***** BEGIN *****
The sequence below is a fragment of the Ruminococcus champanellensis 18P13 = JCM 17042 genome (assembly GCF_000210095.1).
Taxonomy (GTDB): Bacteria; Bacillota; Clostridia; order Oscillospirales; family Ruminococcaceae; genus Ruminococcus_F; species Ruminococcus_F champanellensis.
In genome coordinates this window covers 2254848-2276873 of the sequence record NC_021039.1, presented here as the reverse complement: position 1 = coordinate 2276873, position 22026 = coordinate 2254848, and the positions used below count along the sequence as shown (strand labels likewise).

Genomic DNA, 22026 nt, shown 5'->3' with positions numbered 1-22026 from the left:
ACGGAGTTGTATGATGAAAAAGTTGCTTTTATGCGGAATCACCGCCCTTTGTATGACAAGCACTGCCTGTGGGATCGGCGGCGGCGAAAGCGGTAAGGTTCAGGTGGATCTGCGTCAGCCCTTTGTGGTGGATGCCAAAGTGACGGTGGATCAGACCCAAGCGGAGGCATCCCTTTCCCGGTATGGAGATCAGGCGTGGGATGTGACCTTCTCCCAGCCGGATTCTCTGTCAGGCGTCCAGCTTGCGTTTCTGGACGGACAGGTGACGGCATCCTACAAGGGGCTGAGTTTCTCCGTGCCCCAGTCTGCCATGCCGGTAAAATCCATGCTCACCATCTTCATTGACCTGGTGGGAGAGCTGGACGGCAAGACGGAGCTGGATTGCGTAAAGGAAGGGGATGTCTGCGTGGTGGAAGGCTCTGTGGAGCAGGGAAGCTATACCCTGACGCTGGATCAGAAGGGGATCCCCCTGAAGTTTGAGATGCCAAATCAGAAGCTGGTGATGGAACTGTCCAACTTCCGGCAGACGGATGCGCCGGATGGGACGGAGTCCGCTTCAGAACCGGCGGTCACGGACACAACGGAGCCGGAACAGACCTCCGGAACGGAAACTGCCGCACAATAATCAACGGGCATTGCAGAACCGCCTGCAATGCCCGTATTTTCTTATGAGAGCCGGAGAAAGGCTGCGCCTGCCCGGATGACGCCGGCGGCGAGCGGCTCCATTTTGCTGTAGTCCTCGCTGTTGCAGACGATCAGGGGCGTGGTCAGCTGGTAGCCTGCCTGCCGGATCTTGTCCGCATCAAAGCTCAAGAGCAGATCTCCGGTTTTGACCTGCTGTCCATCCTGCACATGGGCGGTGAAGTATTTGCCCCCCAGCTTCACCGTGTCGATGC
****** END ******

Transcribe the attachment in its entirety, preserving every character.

The sequence below is a fragment of the Ruminococcus champanellensis 18P13 = JCM 17042 genome (assembly GCF_000210095.1).
Taxonomy (GTDB): Bacteria; Bacillota; Clostridia; order Oscillospirales; family Ruminococcaceae; genus Ruminococcus_F; species Ruminococcus_F champanellensis.
In genome coordinates this window covers 2254848-2276873 of the sequence record NC_021039.1, presented here as the reverse complement: position 1 = coordinate 2276873, position 22026 = coordinate 2254848, and the positions used below count along the sequence as shown (strand labels likewise).

Genomic DNA, 22026 nt, shown 5'->3' with positions numbered 1-22026 from the left:
ACGGAGTTGTATGATGAAAAAGTTGCTTTTATGCGGAATCACCGCCCTTTGTATGACAAGCACTGCCTGTGGGATCGGCGGCGGCGAAAGCGGTAAGGTTCAGGTGGATCTGCGTCAGCCCTTTGTGGTGGATGCCAAAGTGACGGTGGATCAGACCCAAGCGGAGGCATCCCTTTCCCGGTATGGAGATCAGGCGTGGGATGTGACCTTCTCCCAGCCGGATTCTCTGTCAGGCGTCCAGCTTGCGTTTCTGGACGGACAGGTGACGGCATCCTACAAGGGGCTGAGTTTCTCCGTGCCCCAGTCTGCCATGCCGGTAAAATCCATGCTCACCATCTTCATTGACCTGGTGGGAGAGCTGGACGGCAAGACGGAGCTGGATTGCGTAAAGGAAGGGGATGTCTGCGTGGTGGAAGGCTCTGTGGAGCAGGGAAGCTATACCCTGACGCTGGATCAGAAGGGGATCCCCCTGAAGTTTGAGATGCCAAATCAGAAGCTGGTGATGGAACTGTCCAACTTCCGGCAGACGGATGCGCCGGATGGGACGGAGTCCGCTTCAGAACCGGCGGTCACGGACACAACGGAGCCGGAACAGACCTCCGGAACGGAAACTGCCGCACAATAATCAACGGGCATTGCAGAACCGCCTGCAATGCCCGTATTTTCTTATGAGAGCCGGAGAAAGGCTGCGCCTGCCCGGATGACGCCGGCGGCGAGCGGCTCCATTTTGCTGTAGTCCTCGCTGTTGCAGACGATCAGGGGCGTGGTCAGCTGGTAGCCTGCCTGCCGGATCTTGTCCGCATCAAAGCTCAAGAGCAGATCTCCGGTTTTGACCTGCTGTCCATCCTGCACATGGGCGGTGAAGTATTTGCCCCCCAGCTTCACCGTGTCGATGC